Michael Sadler's An Englishman in Paris
is the perfect guide for the man or woman from these shores who wants to be au fait
with day-to-day life in Paris. Whatever the historical enmity between our two countries (from the Battle of Waterloo onwards), there's really a marked rapprochement
between the French and the English (note that the best word for our accord is a French one!); many French citizens are devoted Anglophiles (whatever they think of our food), and it's a dull Englishman whose heart doesn't beat faster pacing the boulevards of the City of Light. Of course, it's not just the language that trips up the unwary Brit in France--the customs, the everyday transactions and so on are potential minefields.
Knowing that however keen you might be to excel in such matters it's easy to get it wrong abroad. South coast-born, (but temperamentally Parisian manqué), Sadler decided to spend a year in the city of Renoir and Debussy to steep himself in continental manners. Braving the terrifying French traffic, finding out what wine to buy at the Bon Marché, tackling a diner bourgeois, negotiating affairs of the heart, coming to terms with tripe, and a million other challenges peculiar to the French capital--all these became grist to Sadler's mill, and if he didn't crack all of them, we are the beneficiaries of his wise and witty advice on how not to make too much of an ass of yourself. Sadler points out that the best approach is a commixing of British cool and French gusto. As he risked his cholesterol levels with mouth-watering French cuisine and learnt how not to give offence (or how to give it, if necessary) and as he discovers how to belong in a city that is distrustful of incomers, the process is fascinating. And as An Englishman in Paris proves, Sadler certainly did his damndest to be a boulevadier. His book is a canny, knowing and enthusiastic look at our neighbours at the other end of the Chunnel, and even makes some cogent observations about the nature of foreignness--theirs and ours. If you're packing your bag for that Eurostar trip, you'd be well advised to put this in. --Barry Forshaw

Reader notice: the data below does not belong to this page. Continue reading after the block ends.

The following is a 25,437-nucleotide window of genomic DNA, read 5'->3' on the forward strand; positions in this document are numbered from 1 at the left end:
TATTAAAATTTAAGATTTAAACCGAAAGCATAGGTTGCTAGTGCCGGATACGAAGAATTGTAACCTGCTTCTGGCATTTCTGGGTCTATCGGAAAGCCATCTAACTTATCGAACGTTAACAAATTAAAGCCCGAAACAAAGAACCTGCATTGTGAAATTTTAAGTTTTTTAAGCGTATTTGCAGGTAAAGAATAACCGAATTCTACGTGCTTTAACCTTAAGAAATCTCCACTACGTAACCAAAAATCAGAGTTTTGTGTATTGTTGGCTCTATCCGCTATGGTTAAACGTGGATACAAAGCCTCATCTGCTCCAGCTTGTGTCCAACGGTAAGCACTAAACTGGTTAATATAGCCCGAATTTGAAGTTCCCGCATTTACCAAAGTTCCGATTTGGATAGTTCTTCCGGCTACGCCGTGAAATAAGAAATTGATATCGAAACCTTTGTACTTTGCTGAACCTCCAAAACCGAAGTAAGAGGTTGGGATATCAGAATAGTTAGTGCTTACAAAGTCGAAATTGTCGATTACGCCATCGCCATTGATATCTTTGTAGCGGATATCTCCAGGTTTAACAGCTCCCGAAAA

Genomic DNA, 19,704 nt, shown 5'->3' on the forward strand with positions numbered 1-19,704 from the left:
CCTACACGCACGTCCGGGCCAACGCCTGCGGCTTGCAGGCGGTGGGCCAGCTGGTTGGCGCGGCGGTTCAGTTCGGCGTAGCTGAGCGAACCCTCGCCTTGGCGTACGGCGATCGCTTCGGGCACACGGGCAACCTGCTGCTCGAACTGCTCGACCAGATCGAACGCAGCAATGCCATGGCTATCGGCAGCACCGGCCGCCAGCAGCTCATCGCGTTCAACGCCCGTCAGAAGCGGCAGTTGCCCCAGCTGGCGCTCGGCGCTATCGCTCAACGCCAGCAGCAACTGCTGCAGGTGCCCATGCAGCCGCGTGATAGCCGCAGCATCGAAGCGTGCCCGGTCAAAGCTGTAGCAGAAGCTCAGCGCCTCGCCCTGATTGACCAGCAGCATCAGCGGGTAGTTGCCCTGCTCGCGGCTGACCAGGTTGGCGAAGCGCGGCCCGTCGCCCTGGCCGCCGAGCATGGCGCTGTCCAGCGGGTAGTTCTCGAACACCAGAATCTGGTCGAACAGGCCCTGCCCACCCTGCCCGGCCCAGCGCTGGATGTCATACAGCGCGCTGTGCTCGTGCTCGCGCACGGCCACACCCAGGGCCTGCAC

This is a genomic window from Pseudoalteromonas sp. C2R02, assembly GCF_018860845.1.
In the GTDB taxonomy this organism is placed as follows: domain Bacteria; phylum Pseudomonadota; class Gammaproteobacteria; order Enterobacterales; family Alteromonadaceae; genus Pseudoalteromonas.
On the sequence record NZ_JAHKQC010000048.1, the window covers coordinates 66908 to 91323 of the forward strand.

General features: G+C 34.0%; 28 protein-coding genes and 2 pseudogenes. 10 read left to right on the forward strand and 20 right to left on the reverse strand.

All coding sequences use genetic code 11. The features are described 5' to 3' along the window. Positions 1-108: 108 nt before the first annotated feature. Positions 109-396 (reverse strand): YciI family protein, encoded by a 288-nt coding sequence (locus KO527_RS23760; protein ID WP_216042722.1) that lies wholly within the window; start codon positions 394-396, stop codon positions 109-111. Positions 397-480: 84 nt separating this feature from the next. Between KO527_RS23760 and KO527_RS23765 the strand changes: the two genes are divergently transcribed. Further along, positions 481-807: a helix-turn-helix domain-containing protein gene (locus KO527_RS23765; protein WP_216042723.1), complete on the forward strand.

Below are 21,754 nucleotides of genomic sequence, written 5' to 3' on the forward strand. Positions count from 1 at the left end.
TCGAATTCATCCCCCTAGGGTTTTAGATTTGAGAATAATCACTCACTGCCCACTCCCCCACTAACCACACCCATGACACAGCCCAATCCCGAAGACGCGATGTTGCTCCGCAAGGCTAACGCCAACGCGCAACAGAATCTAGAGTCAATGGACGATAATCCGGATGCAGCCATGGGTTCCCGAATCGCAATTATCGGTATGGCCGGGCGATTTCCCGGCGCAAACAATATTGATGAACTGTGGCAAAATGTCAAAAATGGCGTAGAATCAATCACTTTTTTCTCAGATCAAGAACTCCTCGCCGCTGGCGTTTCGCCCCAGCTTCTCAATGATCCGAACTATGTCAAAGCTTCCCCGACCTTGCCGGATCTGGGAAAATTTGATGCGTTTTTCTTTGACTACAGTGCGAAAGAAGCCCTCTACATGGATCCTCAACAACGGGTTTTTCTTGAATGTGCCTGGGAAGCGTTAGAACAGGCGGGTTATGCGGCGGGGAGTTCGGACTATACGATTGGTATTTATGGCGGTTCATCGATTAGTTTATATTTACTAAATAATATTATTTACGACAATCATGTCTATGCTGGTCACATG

--This text refers to an out of print or unavailable edition of this title.
About the Author
Michael Sadler is a writer and academic. Born in Lewes, he now lives in Paris, where he teaches an MA course in Contemporary French Studies at the British Institute. He is married with one daughter and grows his own leeks.